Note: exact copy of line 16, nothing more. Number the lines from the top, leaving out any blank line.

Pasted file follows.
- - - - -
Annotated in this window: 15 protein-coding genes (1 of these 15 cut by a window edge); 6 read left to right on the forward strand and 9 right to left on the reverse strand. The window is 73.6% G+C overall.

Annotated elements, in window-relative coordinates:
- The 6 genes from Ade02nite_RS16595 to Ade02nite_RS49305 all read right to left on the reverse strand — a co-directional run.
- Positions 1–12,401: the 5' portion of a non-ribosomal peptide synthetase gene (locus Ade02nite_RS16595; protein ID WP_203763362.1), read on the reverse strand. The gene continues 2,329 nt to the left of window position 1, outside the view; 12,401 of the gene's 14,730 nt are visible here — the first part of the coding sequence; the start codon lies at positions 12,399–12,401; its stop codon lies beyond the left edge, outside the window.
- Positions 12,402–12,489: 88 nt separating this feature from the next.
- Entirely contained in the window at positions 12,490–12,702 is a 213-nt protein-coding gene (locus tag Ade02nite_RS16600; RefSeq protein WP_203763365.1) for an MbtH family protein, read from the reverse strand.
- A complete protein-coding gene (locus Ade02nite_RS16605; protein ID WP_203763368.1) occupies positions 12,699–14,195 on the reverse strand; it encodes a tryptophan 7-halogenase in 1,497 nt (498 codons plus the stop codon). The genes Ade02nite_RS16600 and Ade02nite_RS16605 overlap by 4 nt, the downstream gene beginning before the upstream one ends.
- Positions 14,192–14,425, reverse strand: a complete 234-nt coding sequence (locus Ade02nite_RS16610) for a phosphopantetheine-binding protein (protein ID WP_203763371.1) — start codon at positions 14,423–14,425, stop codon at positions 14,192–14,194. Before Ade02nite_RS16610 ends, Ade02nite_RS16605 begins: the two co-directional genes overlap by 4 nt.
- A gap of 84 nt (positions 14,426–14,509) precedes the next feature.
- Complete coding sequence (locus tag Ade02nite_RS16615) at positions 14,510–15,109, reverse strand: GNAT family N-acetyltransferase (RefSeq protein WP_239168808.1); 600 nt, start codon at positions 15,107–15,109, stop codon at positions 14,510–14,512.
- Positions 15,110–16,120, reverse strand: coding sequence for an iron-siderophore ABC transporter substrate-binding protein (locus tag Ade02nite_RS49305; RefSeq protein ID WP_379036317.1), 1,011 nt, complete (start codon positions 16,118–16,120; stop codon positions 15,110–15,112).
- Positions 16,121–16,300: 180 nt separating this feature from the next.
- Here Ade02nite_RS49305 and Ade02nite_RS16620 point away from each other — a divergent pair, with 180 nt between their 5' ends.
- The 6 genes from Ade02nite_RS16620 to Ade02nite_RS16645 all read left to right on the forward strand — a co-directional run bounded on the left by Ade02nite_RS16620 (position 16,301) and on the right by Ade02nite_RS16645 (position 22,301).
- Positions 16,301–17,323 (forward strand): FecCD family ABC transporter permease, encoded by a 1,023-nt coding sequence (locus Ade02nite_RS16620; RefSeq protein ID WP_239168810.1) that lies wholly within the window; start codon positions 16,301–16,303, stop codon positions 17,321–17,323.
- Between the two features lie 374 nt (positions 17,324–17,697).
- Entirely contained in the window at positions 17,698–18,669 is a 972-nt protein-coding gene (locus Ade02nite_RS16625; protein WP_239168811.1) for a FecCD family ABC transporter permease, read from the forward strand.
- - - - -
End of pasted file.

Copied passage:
- Between the two features lie 374 nt (positions 17,324–17,697).